For the international contemporary live music industry

Live Nation has ‘massive conflicts of interest’ over ticketing, says MP

World News
June 15, 2018

There should be an investigation into companies such as Live Nation Entertainment (LNE), which own primary and secondary ticketing sites, because of the conflicts of interest this represents, according to a Member of Parliament (MP).

Speaking during a House of Commons debate on secondary ticketing, Richard Bacon MP said he was concerned by the power such companies have to influence the ticketing market.

“A prime area for attention are the massive conflicts of interest that exist within the events industry,” he said. “One company, Live Nation, is a venue owner, a promoter of events, an artiste management company, and an operator in the primary ticketing business through its ownership of Ticketmaster.

“It also owns two of the leading secondary websites, Get Me In! and Seatwave, which have attracted so much controversy. That is a very obvious source of conflicts of interest.”

Bacon continued, “If the secondary trading website is owned by the primary providers of the tickets – the concert promoters – they may make more money from the resale of the ticket than by having originally issued it.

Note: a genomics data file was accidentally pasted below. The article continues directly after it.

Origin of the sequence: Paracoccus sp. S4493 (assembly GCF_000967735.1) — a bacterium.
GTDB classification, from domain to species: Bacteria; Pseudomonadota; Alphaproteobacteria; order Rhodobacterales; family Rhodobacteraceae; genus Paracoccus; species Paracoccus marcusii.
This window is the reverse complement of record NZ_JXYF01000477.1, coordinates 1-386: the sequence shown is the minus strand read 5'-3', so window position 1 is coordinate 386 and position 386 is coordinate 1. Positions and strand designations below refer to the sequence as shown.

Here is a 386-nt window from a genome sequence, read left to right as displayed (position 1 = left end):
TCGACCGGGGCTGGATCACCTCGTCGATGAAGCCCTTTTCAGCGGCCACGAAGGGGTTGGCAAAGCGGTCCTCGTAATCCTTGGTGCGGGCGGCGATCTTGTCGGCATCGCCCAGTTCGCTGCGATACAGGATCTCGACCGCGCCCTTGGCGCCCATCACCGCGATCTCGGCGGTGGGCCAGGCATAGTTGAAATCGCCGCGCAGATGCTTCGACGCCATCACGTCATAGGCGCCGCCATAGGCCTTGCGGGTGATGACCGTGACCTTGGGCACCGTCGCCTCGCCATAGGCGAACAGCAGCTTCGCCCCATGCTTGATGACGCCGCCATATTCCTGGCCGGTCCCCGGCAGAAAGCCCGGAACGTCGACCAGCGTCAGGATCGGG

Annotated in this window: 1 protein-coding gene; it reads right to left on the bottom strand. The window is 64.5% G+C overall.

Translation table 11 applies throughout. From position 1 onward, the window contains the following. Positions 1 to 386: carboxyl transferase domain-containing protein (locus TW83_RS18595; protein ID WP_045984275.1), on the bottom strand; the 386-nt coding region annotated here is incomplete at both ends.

“There is a massive incentive for any primary provider that owns a secondary platform to ensure that it has enough tickets.”

He pointed out that secondary websites earn commission ranging between 20 to 40 per cent for facilitating the resale of tickets, often by people who have bought them solely to resell at inflated prices.

“There should be an investigation into firms such as Live Nation and whether their vertically integrated ownership structure is harming consumers and leading directly to abuse,” he said. “My personal opinion is that it is.”

In response, the Minister for Digital and the Creative Industries, Margot James, said, “I am concerned that these genuine fans are being crowded out on these platforms by professional resellers, who harvest hundreds of tickets on the primary market with no intention of using them themselves … we are determined to crack down on unacceptable behaviour”.

In the US the 2010 merger of LNE and Ticketmaster is currently being investigated by the Department of Justice (see Audience issue 219) after allegations from rival AEG that some of its venues has been told to use Ticketmaster or risk losing LNE-promoted shows.

LNE declined to comment when contacted by Audience.

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